Not really a flop, Don. It allowed me to buy some brand new high quality speakers el cheapo that I installed in my 61 Chevy to listen to that horrible mobile record player that played 45's while driving down the road.<BR>Curt<P>------------------<BR>Curt, N7AH<BR>(Connoisseur of the cold 807)<BR>QCWA# 25085 AMI# 242<BR>CW forever


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 Post subject: Sweet Sixteen?
PostPosted: Apr Sat 15, 2006 11:00 pm 
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Location: Park Hills, MO 63601
There is a high-end speaker system available today, well a couple years ago, that consists of a panel full of very small speakers. IIRC, it costs something like $40,000 and is supposed to sound fantastic. I'll have to try to find more info on it.<P>------------------<BR>Mike<BR>From the homestead on the banks of the Big River<P>Beauty is in the eye of the beer holder.


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 Post subject: Sweet Sixteen?
PostPosted: Apr Sun 16, 2006 1:34 am 
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Location: Circleville, OH, USA
Yes, I remember this arrangement. Common sense should tell you that when you use 5" speakers good down to 150-200 cycles, you have an array which will still only go down to 200 cycles. No bass.<P>------------------<BR>


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 Post subject: Sweet Sixteen?
PostPosted: Apr Sun 16, 2006 1:50 am 
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Location: San Jose, CA USA
I'm guessing that the problem with this concept is that the multiple speakers, although they have enough area to move a lot of air, don't have enough travel to handle low frequencies. The speaker cone needs to be able to *move* ! Maybe if the speakers had a big rolled cloth or foam surround, and a longer-throw voice coil, the array might have worked?<P>What did they use in the Bose 901? They sounded great to me.<P>------------------<BR>Tom AE6XD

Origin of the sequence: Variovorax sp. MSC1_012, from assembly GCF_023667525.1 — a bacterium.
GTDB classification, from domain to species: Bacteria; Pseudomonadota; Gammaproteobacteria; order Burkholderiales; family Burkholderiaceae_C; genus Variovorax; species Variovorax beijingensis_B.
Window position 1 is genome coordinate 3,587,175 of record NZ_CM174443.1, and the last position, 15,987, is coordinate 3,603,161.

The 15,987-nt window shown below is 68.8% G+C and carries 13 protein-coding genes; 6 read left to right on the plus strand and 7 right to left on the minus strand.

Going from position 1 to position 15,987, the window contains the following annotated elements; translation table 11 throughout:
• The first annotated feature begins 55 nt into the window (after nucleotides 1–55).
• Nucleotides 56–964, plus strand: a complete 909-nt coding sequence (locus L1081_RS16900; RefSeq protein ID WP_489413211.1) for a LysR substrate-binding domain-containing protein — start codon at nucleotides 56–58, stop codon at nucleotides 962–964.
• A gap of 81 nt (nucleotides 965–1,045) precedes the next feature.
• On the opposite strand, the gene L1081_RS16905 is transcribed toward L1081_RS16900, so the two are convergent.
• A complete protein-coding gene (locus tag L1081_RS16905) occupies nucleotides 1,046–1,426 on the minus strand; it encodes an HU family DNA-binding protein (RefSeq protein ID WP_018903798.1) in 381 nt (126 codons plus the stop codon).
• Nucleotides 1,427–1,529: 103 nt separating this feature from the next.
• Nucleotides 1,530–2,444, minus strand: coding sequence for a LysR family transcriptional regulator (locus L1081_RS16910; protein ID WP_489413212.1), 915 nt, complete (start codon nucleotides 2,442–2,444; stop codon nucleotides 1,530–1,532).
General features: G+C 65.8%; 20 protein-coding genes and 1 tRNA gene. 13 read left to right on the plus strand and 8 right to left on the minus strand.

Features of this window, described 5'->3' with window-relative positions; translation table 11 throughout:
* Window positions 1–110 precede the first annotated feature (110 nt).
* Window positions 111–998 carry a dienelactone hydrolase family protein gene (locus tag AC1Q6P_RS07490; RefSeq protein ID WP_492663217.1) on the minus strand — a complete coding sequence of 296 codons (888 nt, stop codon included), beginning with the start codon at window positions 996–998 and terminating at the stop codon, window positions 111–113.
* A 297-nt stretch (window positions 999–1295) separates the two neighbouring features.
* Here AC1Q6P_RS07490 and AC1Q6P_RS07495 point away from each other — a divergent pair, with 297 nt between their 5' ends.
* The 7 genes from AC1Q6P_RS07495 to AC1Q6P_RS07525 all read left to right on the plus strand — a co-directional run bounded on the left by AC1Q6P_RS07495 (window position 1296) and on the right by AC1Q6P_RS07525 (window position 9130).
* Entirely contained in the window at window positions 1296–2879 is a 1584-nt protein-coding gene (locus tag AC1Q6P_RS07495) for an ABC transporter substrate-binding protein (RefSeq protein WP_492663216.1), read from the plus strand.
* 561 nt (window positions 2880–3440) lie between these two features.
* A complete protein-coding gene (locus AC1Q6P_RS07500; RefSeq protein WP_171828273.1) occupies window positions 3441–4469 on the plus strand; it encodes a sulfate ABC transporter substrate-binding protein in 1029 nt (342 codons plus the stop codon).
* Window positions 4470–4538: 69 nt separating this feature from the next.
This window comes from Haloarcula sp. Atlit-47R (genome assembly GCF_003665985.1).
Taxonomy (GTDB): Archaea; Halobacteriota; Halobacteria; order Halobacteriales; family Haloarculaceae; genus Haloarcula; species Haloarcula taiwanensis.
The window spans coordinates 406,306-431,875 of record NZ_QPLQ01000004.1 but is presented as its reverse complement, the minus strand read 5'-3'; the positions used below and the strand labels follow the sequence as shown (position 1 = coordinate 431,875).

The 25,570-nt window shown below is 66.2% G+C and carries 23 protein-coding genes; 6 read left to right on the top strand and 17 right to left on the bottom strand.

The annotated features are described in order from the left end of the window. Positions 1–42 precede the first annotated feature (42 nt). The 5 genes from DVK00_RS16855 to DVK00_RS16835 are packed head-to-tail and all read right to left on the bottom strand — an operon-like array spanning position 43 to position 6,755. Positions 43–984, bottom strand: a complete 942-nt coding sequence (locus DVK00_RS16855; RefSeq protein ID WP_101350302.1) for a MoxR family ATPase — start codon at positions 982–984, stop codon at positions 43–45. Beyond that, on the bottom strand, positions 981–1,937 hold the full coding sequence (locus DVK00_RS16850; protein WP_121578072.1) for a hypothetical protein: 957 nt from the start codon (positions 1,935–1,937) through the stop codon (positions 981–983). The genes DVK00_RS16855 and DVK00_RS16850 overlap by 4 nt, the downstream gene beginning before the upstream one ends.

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 Post subject: Sweet Sixteen?
PostPosted: Apr Sun 16, 2006 2:22 am 
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Location: Harviell MO USA 63945 (12 miles S of Poplar Bluff)
During the 1960s, it seems that every other issue of the various electronic hobbyist magazines was publishing yet another speaker system project or enclosure design -- or another automotive project! <P>When I look back, I wonder (T-I-C) how many of those auto projects would be popular construction articles today: automatic headlight dimmer; AM radio RF amp; sequential turn signals; pulsed windshield wipers; FM converter for the AM car radio; electronic gauges; tachometer; dwell meter; headlight-on reminder; turn signal-on reminder; electronic ignition system; electronic voltage regulator. Ain't it a hoot how most of these projects ended up as standard equipment for autos or have been made obsolete by modern engines?<P>Dean<BR><P>------------------<BR>


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 Post subject: Sweet Sixteen?
PostPosted: Apr Sun 16, 2006 7:49 am 
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Location: Mesquite TX USA
I didn't know it was a flop. Of course then - I never heard one. Whenever someone spoke of it they always praised the idea. Perhaps they never heard one either. <BR>HOWEVER: I have listened to a BOZAK "Concert Grand" back in the 70's that used somewhat of a sweet 16 layout but with variation. HUGE cabinets! 32 speakers. BITT; They weren't 32 little speakers. Shoot; I can't recall exactly - Maybe like two 12s, four 8s, and ten 4s or 5s ( times two for two enclosures )<BR>On thirty watts them Concert Grandes were my "benchmark" for many years. <P>------------------<BR>Da Duffer